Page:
Facebooger ruined my first attempt at yesterday’s blog post by deleting a meme I wanted to write about. Eileen and I can’t exactly figure out why. Neither of us can remember the meme exactly, but it was an anti-Trump one. What caught my attention was the vituperative comment a high school friend put on the meme defending Trump.
I thought I should respond because the comment was full of misinformation and misunderstandings. Bad information and reasoning are threatening are democracy right now. At least I think so. I wrote a response to my friend without posting it, deciding as I often do to let some time pass before sharing my reaction and ideas. This helps me.
So when I returned to it yesterday morning, the meme was still in my browser. Unfortunately as I began to look through Facebooger for a bit larger version of it, it (the meme, the comments, the whole shebang) went away. Now Eileen (who also saw the meme) and I cannot determine in our own minds what caused Facebooger to exert this censorship. Was it the meme itself? Since we can’t remember exactly the content, it could be that it went over the top. Was it my friend’s comment which was not obscene but full of incendiary words that might flag it on Facebooger? Words and phrases like “one world government crowd” and “Donald Trump is admired and even loved by those who know him.”
Who knows? It’s just a tiny little mystery which confused me enough that I didn’t put in the blog yesterday.
I did, however, spend several hours writing a bulletin article for this next Sunday’s Eucharist. Rev Jen and I have been talking about how unfocused the beginning of our Eucharists are at Grace. Rev Jen thinks we may have swung too far on the pendulum from a “me and Jesus” quiet moment before worship to loud and extended conversations that create chaos.
When Jen brought this up to me, I said that one idea would be to suggest (via bulletin notes?) how this time has changed in worship. Previous to the liturgical reforms and its evolved understandings, the prelude time was often a time to come very quietly into church and pray while soft music was playing. Now I am not that bothered by the rambunctiousness because I understand the beginning of the service as a process of gathering community which some silly liturgists say begins when one awakes on Sunday morning and starts getting ready to go. Those silly liturgists make sense to me.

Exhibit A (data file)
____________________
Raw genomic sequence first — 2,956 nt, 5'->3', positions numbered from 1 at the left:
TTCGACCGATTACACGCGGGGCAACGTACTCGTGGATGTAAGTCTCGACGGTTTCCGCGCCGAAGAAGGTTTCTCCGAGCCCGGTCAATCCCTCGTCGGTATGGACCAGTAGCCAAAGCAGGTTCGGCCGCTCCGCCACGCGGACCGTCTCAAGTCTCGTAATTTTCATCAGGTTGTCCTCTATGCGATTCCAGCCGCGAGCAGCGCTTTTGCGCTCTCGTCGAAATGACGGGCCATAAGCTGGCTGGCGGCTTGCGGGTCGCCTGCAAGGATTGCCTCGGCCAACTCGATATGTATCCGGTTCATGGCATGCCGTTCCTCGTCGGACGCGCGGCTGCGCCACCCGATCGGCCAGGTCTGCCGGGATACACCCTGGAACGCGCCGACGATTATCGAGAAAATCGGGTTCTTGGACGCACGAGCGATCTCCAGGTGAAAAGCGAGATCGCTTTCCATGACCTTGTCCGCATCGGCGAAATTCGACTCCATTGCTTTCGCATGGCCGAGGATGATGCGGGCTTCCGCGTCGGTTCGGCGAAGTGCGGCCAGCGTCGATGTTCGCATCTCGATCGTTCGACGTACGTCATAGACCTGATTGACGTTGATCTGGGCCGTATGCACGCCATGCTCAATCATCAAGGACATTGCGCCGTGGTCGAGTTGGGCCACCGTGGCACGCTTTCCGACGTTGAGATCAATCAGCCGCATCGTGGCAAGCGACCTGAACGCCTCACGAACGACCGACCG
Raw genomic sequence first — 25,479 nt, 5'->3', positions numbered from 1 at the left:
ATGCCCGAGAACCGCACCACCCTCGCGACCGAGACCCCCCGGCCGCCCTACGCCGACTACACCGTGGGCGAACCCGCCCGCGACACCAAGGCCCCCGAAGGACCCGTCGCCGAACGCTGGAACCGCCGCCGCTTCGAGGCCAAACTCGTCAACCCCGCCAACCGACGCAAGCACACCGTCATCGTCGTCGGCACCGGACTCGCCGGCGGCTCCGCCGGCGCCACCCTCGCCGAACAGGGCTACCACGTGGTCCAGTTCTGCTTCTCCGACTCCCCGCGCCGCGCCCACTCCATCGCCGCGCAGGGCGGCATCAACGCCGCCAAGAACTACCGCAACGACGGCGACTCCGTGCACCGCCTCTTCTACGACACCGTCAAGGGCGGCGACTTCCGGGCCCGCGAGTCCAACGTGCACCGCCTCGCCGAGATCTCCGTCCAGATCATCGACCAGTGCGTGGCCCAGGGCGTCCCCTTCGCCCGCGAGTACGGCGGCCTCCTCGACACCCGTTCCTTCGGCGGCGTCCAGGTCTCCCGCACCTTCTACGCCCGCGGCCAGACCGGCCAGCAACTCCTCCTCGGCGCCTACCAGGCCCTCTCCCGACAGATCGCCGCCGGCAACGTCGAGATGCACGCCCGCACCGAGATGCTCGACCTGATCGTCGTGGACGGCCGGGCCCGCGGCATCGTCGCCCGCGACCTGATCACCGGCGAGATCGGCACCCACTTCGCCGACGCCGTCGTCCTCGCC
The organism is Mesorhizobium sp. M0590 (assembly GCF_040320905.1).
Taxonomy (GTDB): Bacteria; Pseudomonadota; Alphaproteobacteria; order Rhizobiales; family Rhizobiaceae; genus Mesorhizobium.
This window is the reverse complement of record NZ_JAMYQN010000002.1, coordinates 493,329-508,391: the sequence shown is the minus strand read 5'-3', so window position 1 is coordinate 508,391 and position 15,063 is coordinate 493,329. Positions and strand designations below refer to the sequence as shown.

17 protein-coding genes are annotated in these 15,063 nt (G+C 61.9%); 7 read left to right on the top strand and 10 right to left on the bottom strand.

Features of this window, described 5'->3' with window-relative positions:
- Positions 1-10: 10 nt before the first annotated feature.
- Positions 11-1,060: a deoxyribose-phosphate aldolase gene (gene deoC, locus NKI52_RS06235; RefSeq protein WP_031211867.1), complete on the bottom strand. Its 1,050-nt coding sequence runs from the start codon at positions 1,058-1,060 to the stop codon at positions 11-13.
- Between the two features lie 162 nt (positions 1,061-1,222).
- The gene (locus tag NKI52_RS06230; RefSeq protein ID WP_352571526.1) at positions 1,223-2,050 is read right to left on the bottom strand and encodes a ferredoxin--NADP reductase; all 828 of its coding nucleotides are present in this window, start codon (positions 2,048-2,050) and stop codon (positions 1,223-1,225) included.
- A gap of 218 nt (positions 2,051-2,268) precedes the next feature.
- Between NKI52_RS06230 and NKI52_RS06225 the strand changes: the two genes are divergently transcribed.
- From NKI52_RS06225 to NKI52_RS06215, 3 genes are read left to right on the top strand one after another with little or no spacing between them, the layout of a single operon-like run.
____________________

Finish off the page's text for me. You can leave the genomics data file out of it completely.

But the gathering does not necessarily need more than a greeting to each other. What then, I asked Jen, shall we teach people to do at this time? I suggested encouraging them to greet each other then sit and prepare for Eucharist. I think it would be good to encourage them to look at the readings for the day. These readings are available to parishioners in leaflets. They could look over the bulletin and begin to see how the service is usually built around ideas in the readings and the specific feast. They could, of course, listen to the prelude.
I have been thinking about how wonderfully Leonard Bernstein helped listeners understand and appreciate music. I often notice that not many people seem to be zeroing in on what I am doing at the organ. Many times what I am performing are wonderful pieces of music. Why not help people or at least provide them with a window into the profundity that is often happening in their vicinity? This is what I’m attempting in next Sunday’s bulletin note. I see it as a very small step toward what Jen and I have been discussing. Here’s a link to what I am emailing the office this morning. I think it’s pretty good.
Krugman thinks there’s a difference between the two political parities in the USA. He could be right.
This looks like an interesting read to me.
This is worth reading and noting books that this guy recommends. It’s a bit more thoughtful and informed than this column often is.